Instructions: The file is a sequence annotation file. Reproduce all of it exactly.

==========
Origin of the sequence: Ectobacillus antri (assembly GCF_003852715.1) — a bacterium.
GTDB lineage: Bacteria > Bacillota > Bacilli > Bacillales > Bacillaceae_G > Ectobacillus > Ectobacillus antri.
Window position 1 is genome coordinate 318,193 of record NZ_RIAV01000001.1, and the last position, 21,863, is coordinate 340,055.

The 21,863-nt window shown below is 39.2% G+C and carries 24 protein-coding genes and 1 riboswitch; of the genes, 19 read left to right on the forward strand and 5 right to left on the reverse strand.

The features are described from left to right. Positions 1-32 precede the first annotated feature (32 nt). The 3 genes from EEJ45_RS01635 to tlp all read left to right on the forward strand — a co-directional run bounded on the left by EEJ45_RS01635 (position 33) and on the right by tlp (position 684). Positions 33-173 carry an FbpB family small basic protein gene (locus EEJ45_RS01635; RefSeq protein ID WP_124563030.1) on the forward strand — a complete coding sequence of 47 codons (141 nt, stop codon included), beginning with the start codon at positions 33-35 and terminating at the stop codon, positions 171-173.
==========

Origin of the sequence: Ectobacillus antri (assembly GCF_003852715.1) — a bacterium.
GTDB lineage: Bacteria > Bacillota > Bacilli > Bacillales > Bacillaceae_G > Ectobacillus > Ectobacillus antri.
Window position 1 is genome coordinate 318,193 of record NZ_RIAV01000001.1, and the last position, 21,863, is coordinate 340,055.

The 21,863-nt window shown below is 39.2% G+C and carries 24 protein-coding genes and 1 riboswitch; of the genes, 19 read left to right on the forward strand and 5 right to left on the reverse strand.

The features are described from left to right. Positions 1-32 precede the first annotated feature (32 nt). The 3 genes from EEJ45_RS01635 to tlp all read left to right on the forward strand — a co-directional run bounded on the left by EEJ45_RS01635 (position 33) and on the right by tlp (position 684). Positions 33-173 carry an FbpB family small basic protein gene (locus EEJ45_RS01635; RefSeq protein ID WP_124563030.1) on the forward strand — a complete coding sequence of 47 codons (141 nt, stop codon included), beginning with the start codon at positions 33-35 and terminating at the stop codon, positions 171-173.